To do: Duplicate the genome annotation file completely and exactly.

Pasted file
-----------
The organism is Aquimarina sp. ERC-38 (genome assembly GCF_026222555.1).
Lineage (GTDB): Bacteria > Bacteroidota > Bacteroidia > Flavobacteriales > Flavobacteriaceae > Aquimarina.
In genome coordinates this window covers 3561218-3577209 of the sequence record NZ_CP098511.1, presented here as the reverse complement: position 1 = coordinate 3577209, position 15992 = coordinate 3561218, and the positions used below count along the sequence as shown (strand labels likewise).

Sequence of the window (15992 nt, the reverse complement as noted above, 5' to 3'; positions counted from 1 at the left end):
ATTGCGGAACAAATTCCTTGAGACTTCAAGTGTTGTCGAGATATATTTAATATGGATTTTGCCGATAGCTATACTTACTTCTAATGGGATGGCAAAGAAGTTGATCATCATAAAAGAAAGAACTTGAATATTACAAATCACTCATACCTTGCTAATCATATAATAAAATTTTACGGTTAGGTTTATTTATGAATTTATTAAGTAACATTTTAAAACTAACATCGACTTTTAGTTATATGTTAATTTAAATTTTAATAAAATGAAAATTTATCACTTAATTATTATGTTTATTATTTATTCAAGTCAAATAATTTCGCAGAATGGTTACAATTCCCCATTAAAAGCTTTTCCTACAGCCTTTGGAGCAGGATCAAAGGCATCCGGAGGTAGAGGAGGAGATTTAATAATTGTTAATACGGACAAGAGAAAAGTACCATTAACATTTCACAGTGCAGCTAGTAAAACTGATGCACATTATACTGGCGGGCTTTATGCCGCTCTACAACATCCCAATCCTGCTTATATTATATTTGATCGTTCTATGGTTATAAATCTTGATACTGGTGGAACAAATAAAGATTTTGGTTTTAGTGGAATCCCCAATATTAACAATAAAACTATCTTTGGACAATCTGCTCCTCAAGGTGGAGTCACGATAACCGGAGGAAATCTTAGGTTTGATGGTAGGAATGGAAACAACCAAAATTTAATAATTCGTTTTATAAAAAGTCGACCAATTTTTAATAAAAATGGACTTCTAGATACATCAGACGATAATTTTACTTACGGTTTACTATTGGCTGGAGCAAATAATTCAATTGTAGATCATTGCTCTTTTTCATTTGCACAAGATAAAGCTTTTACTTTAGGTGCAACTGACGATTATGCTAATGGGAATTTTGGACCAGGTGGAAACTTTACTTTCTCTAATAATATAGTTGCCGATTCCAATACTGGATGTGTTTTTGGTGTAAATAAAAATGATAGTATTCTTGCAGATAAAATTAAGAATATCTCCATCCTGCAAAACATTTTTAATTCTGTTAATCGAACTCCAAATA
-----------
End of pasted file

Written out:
The organism is Aquimarina sp. ERC-38 (genome assembly GCF_026222555.1).
Lineage (GTDB): Bacteria > Bacteroidota > Bacteroidia > Flavobacteriales > Flavobacteriaceae > Aquimarina.
In genome coordinates this window covers 3561218-3577209 of the sequence record NZ_CP098511.1, presented here as the reverse complement: position 1 = coordinate 3577209, position 15992 = coordinate 3561218, and the positions used below count along the sequence as shown (strand labels likewise).

Sequence of the window (15992 nt, the reverse complement as noted above, 5' to 3'; positions counted from 1 at the left end):
ATTGCGGAACAAATTCCTTGAGACTTCAAGTGTTGTCGAGATATATTTAATATGGATTTTGCCGATAGCTATACTTACTTCTAATGGGATGGCAAAGAAGTTGATCATCATAAAAGAAAGAACTTGAATATTACAAATCACTCATACCTTGCTAATCATATAATAAAATTTTACGGTTAGGTTTATTTATGAATTTATTAAGTAACATTTTAAAACTAACATCGACTTTTAGTTATATGTTAATTTAAATTTTAATAAAATGAAAATTTATCACTTAATTATTATGTTTATTATTTATTCAAGTCAAATAATTTCGCAGAATGGTTACAATTCCCCATTAAAAGCTTTTCCTACAGCCTTTGGAGCAGGATCAAAGGCATCCGGAGGTAGAGGAGGAGATTTAATAATTGTTAATACGGACAAGAGAAAAGTACCATTAACATTTCACAGTGCAGCTAGTAAAACTGATGCACATTATACTGGCGGGCTTTATGCCGCTCTACAACATCCCAATCCTGCTTATATTATATTTGATCGTTCTATGGTTATAAATCTTGATACTGGTGGAACAAATAAAGATTTTGGTTTTAGTGGAATCCCCAATATTAACAATAAAACTATCTTTGGACAATCTGCTCCTCAAGGTGGAGTCACGATAACCGGAGGAAATCTTAGGTTTGATGGTAGGAATGGAAACAACCAAAATTTAATAATTCGTTTTATAAAAAGTCGACCAATTTTTAATAAAAATGGACTTCTAGATACATCAGACGATAATTTTACTTACGGTTTACTATTGGCTGGAGCAAATAATTCAATTGTAGATCATTGCTCTTTTTCATTTGCACAAGATAAAGCTTTTACTTTAGGTGCAACTGACGATTATGCTAATGGGAATTTTGGACCAGGTGGAAACTTTACTTTCTCTAATAATATAGTTGCCGATTCCAATACTGGATGTGTTTTTGGTGTAAATAAAAATGATAGTATTCTTGCAGATAAAATTAAGAATATCTCCATCCTGCAAAACATTTTTAATTCTGTTAATCGAACTCCAAATA